When this teacher turned mom and personal friend called me to help her redo her playroom, I was so excited to take on the challenge. Especially since I would get to enjoy the results along side of her!  In a nutshell, this mom of two was growing more and more frustrated with the lack of storage, limited floor space, and felt as if the playroom was uninviting.  Ring a bell?  Before we could get started with the project, I needed to ask questions… A LOT of questions.  As a mom, teacher, and professional organizer (it’s nearly impossible to separate the three), I wear many hats when working with families looking to get organized.  For me, it is important to understand how the space is used, what is and isn’t working, and what the homeowner’s goals are.  There is no one-size fits all when it comes to organization! 

Vertical Before Here is what we determined. . . This room is a formal living room turned playroom and is visible the minute you walk into the house. Lucky for me, the room was packed with potential, great decor, and a reasonable budget to add some of the items on this family’s wish list. Don’t get discouraged if some of the  items on your organizational wishlist aren’t in the budget.  This just requires a little more creativity and patience.  Try Craigslist, local sales groups on Facebook, and even consignment/thrift stores.  Try asking friends/neighbors that have older children if they are ready to let go some of the things their children have outgrown.  

With two young children at home, ages three and ten months old, we had to be creative in order to meet the needs of both children. This three year old is really into art, but there was no art supply storage and, therefore, items stacked up on the work table, making it hard to be creative.   A large collection of books and a beautiful teepee were also an essential part of the design.  Both items took up a lot of floor space making it hard for the kids to explore the room with ease.  Dress up and make believe is HUGE to any three year old, so it was key that we incorporate creative play into this room. In addition to finding a space for the essentials, this mom wanted toys to have a logical home so that her children could learn to play and clean up independently. With young children in the home, it was important that furniture be secure and that toys in this space be safe for all ages. Ultimately, the most important thing to this family was to have a fun and safe place for their children to grow and explore in.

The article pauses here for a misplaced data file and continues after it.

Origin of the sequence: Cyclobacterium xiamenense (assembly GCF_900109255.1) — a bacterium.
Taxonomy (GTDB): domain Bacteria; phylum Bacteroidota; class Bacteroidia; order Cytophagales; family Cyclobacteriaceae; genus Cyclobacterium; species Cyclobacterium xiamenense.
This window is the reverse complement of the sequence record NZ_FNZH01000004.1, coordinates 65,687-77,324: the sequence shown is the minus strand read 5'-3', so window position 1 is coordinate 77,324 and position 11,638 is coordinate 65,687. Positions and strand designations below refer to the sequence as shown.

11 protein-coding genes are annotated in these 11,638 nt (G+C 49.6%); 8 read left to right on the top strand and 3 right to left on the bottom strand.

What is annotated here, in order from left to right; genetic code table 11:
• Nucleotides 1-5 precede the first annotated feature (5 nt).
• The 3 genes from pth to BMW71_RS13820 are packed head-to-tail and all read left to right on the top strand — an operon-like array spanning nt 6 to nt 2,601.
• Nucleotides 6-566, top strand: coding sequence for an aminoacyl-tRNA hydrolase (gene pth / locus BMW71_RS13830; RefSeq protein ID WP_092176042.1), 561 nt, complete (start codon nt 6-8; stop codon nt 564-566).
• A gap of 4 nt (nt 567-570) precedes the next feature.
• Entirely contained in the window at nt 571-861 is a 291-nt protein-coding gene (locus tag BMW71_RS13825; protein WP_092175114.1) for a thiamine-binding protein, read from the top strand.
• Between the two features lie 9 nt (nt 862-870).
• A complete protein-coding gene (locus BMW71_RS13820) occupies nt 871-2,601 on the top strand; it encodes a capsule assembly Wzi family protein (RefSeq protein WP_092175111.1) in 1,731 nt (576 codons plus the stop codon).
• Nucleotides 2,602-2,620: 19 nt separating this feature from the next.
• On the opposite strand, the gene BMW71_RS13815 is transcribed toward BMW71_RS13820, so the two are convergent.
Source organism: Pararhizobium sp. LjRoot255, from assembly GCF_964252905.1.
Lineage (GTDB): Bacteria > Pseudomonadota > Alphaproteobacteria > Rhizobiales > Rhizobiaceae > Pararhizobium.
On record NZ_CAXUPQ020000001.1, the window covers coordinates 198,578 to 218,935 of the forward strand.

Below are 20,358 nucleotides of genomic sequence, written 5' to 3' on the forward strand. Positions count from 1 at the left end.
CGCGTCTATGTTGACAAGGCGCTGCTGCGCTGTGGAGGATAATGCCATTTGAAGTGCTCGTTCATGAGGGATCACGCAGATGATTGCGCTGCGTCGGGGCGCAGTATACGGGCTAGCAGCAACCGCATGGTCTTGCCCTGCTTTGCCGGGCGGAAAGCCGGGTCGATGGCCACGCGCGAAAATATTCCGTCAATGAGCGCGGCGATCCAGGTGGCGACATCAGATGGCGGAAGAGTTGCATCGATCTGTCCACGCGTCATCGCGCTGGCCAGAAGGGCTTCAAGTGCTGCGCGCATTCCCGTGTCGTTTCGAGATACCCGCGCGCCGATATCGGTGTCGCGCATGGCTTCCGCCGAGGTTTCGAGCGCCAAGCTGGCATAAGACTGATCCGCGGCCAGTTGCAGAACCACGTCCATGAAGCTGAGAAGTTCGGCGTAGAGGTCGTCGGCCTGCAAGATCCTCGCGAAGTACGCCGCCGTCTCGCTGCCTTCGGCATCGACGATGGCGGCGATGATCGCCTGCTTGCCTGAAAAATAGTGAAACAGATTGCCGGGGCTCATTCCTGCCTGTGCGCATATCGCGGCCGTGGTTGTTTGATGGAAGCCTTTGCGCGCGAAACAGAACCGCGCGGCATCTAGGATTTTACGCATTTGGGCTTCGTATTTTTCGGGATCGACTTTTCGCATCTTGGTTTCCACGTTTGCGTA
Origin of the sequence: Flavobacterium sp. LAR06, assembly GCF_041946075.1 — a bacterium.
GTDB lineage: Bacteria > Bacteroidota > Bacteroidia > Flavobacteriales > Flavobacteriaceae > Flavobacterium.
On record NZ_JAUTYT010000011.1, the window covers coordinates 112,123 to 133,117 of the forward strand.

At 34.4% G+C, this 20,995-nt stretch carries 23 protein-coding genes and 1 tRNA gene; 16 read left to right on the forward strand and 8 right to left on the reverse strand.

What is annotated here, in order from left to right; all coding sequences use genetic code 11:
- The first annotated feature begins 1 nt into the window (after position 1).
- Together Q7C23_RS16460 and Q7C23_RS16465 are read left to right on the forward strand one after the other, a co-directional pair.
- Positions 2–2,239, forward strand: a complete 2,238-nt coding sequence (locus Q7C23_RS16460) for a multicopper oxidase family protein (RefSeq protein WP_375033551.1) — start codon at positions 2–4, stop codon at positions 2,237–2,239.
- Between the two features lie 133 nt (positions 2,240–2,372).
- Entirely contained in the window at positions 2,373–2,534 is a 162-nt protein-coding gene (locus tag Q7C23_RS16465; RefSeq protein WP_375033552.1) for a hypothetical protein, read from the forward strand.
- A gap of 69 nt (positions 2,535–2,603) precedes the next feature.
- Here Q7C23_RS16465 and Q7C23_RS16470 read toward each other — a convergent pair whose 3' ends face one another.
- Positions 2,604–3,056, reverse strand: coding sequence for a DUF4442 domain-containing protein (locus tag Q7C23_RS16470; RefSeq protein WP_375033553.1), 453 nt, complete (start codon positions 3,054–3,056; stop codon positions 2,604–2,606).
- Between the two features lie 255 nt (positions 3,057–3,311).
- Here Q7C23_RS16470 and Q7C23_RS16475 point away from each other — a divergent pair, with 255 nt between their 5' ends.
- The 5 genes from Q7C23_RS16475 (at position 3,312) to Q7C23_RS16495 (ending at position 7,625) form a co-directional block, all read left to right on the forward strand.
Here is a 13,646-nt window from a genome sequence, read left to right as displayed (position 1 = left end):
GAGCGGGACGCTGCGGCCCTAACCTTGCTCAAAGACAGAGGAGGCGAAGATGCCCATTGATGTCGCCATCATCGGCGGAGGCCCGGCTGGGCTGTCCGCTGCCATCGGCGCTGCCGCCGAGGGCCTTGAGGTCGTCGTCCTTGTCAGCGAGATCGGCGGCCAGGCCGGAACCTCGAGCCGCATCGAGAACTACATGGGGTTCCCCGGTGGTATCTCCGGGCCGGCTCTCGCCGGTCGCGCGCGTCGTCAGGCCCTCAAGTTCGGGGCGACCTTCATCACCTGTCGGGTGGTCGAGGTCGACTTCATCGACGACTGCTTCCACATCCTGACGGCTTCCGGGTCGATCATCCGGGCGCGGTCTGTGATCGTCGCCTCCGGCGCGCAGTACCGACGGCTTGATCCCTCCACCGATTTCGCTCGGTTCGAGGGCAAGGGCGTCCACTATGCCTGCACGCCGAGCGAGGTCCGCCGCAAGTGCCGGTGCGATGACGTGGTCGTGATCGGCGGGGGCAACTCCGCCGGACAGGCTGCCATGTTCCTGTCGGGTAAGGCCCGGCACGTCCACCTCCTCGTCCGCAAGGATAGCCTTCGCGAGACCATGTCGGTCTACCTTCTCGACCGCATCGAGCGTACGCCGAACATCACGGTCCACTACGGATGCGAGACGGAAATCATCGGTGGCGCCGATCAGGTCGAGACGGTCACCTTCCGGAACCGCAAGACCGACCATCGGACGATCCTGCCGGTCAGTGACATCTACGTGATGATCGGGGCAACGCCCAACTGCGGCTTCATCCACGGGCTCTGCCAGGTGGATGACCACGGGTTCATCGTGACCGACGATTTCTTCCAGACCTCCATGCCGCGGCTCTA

Let It Go
Take time to purge toys at least twice a year.  This doesn’t have to mean giving them away.  Try rotating toys to keep the playroom fresh or even make a trade with a neighbor/friend.  If you are done growing your family, donate toys that your children have outgrown, abandoned or those that drive you crazy.  Throw away toys that are broken or missing pieces.   Children younger than seven probably aren’t ready to help make these decisions, so it is best to make this a parent-task. Choose quality over quantity.  Think about workmanship and purpose.  Maria Montessori said, “Get toys that encourage children do something with their hands, to drop a ball in a box, or to stack rings to accomplish a task”.  Toys with flashing lights and buttons are not teaching our children how to think independently and problem solve. Opt for toys that give the child a task and/or encourage creativity.

The Sky’s The Limit
Baskets tend to be the storage solution of choice in most playrooms I encounter.  While I love a good basket, playroom baskets are often over-sized.  Toys get buried on the bottom and children tend to play with what they can see.  When we use a basket to store toys in a playroom, it is typical that if one fills up, we buy another.  Before you know it, the floor is full of baskets with toys buried so far down they will never see the light of day.   If you think a basket is the solution for your space, choose baskets that are small, transparent, or use them to store larger items that won’t get lost.